Proxy Server - Types

A proxy server is an intermediate server that receives data on behalf of a user from an Internet source, such as a webpage. They serve as extra data security barriers, shielding consumers from dangerous internet activities.

Proxy servers can be categorized based on different protocols as follows:

  • HTTP Proxy Server
  • HTTPS Proxy Server
  • SOCKS Proxy Server
  • SMTP Proxy Server
  • FTP Proxy Server
  • DHCP Proxy Server
  • DNS Proxy Server
  • CGI Proxy Server

HTTP Proxy Server: 

  • HTTP proxies work with the HTTP protocol and are not user-configurable. Instead, they are set up using the browser or through the website's user interface. The HTTP proxy can only handle web content.
  • HTTP proxies allow users to access the internet using a different IP address, but they do not provide additional privacy or security. All user activity is still viewable over the Internet, just as it would be if the user didn't utilize a proxy.
  • Many HTTP proxies are free, but they make money by inserting advertisements into the unsecured connection. When using HTTP proxies, users should be cautious.

HTTPS Proxy Server:

  • The HTTPS proxy is also known as the SSL proxy. It is similar to the HTTP proxy, except it provides secure connections instead.
  • HTTPS proxies use the HTTPS protocol to encrypt all online traffic. SSL certificates encrypt HTTPS websites, providing users with secure and private connections. When a user uses an HTTPS proxy to access an HTTPS website, their connection is double secure.

SOCKS Proxy Server:

  • SOCKS proxies do not provide encryption of their own. They can only use encrypted connections if the website or app they're using employs encryption as well.
  • SSH is supported by the majority of SOCKS proxy servers, allowing for secure connections with programs that also support SSH. It's worth noting that SOCKS proxies don't ensure anonymity even when SSH is enabled.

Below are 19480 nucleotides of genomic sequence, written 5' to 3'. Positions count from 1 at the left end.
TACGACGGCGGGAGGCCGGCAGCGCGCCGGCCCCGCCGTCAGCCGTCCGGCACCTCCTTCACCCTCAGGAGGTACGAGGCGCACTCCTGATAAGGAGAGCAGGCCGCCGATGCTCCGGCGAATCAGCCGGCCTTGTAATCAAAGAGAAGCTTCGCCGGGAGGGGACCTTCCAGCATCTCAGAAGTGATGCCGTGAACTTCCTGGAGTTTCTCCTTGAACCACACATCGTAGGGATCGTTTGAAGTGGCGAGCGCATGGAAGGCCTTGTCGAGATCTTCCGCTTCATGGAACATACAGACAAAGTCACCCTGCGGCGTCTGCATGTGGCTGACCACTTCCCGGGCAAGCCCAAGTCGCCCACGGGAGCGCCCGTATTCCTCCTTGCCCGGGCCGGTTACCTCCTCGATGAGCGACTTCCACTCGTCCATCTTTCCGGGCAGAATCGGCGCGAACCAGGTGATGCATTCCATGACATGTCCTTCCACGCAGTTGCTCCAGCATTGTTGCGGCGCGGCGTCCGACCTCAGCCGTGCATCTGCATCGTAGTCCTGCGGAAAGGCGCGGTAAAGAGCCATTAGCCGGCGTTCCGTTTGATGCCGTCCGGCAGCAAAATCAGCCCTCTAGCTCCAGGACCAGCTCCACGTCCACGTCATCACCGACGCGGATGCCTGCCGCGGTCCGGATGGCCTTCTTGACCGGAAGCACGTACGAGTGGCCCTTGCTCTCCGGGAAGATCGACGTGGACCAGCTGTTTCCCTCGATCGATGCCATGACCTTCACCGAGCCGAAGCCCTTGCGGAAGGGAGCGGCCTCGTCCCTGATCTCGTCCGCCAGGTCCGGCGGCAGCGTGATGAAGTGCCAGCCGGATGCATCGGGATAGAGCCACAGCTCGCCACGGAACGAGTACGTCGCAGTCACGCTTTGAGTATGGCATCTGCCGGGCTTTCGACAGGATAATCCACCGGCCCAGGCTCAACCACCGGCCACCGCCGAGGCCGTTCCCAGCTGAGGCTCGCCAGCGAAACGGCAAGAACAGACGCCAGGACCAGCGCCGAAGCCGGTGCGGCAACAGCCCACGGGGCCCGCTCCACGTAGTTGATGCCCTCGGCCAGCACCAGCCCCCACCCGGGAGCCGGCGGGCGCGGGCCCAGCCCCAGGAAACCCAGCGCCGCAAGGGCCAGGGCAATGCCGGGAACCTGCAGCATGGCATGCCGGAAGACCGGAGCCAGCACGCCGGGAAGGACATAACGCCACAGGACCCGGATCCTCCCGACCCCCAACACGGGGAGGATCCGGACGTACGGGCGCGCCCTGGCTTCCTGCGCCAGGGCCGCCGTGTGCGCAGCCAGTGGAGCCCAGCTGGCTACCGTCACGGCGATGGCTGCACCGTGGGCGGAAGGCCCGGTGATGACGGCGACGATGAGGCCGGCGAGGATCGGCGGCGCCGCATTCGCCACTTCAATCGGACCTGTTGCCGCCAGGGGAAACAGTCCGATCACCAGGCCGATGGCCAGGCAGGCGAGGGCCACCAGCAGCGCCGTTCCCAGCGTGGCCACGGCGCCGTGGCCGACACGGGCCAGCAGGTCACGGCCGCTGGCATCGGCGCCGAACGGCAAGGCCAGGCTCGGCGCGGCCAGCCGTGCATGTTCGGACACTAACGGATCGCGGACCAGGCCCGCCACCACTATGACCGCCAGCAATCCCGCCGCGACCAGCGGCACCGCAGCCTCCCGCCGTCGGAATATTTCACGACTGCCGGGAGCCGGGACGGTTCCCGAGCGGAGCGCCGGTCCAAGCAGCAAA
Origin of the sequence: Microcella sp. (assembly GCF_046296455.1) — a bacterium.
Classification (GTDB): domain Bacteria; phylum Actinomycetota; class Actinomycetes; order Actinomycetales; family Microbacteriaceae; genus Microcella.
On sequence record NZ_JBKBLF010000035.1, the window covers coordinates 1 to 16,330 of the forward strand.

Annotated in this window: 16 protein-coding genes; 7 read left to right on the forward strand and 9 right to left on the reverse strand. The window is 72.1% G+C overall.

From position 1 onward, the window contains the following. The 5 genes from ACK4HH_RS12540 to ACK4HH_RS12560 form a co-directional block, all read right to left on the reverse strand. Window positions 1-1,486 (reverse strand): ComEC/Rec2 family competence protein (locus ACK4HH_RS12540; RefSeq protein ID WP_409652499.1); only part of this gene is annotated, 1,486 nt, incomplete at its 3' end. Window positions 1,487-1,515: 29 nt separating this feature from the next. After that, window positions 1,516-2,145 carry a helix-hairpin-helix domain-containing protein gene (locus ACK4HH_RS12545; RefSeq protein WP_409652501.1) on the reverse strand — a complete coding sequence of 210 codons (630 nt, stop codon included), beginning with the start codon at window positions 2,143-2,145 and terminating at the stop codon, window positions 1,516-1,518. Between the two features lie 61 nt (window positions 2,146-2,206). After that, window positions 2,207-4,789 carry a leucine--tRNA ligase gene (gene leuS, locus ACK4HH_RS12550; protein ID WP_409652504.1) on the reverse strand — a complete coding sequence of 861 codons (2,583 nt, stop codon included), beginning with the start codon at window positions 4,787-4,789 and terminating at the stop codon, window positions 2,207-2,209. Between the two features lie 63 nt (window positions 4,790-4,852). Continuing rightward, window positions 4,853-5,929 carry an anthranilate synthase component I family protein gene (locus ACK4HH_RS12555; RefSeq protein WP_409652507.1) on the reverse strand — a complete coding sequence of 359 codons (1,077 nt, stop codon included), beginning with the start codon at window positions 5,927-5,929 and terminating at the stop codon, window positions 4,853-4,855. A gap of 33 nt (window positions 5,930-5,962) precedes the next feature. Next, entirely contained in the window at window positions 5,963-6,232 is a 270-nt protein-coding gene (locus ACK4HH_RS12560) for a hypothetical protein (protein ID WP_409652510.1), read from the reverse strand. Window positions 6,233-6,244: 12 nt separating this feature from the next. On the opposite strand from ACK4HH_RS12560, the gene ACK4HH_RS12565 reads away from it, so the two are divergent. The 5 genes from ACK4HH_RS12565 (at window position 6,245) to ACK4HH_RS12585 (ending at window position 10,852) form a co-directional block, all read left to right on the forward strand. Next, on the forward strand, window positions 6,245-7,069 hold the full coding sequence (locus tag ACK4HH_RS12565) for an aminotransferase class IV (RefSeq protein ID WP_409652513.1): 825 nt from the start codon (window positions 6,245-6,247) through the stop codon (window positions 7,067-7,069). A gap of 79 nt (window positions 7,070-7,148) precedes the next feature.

SMTP Proxy Server:

  • An SMTP (Simple Mail Transfer Protocol) proxy acts as a middleman between you and the SMTP protocol. The proxy is set up to accept or block incoming and outgoing emails based on parameters including the email's source address, sender's server, and even the email's content.
  • Organizations need to implement additional security measures because SMTP lacks an authentication technique, and users can be vulnerable to email spoofing.

FTP Proxy Server:

  • An FTP (File Transfer Protocol) proxy is a service that acts as a middleman between all FTP traffic. FTP is a file transfer protocol that allows you to send and receive data via the Internet and internal networks.
  • FTP proxies enable or disallow file transfers depending on criteria including source/destination IP addresses and user authentication.

DHCP Proxy Server:

  • The DHCP proxy agent (Dynamic Host Configuration Protocol) is a network management tool that acts as a middleman between DHCP devices and DHCP protocol queries.
  • DHCP servers distribute network settings to network devices within the network.

DNS Proxy Server:

DNS (Domain Name System) queries from the user are sent to a DNS server via a DNS proxy. DNS is a mechanism that allows users to type in a domain name (for example, rather than an IP address in their browser. DNS proxies can also be used for the following tasks:
  • Load Distribution Servers that are DNS Security Extensions (DNSSEC) aware
  • Defend your servers against domain hijacking and DNS spoofing.

CGI Proxy Server:

A CGI (Common Gateway Interface) proxy is a sort of web proxy server that enables users to secretly visit websites using a web form. Because CGI proxies are web-based, users may access the proxy's services even if their devices or networks don't support proxy setups.

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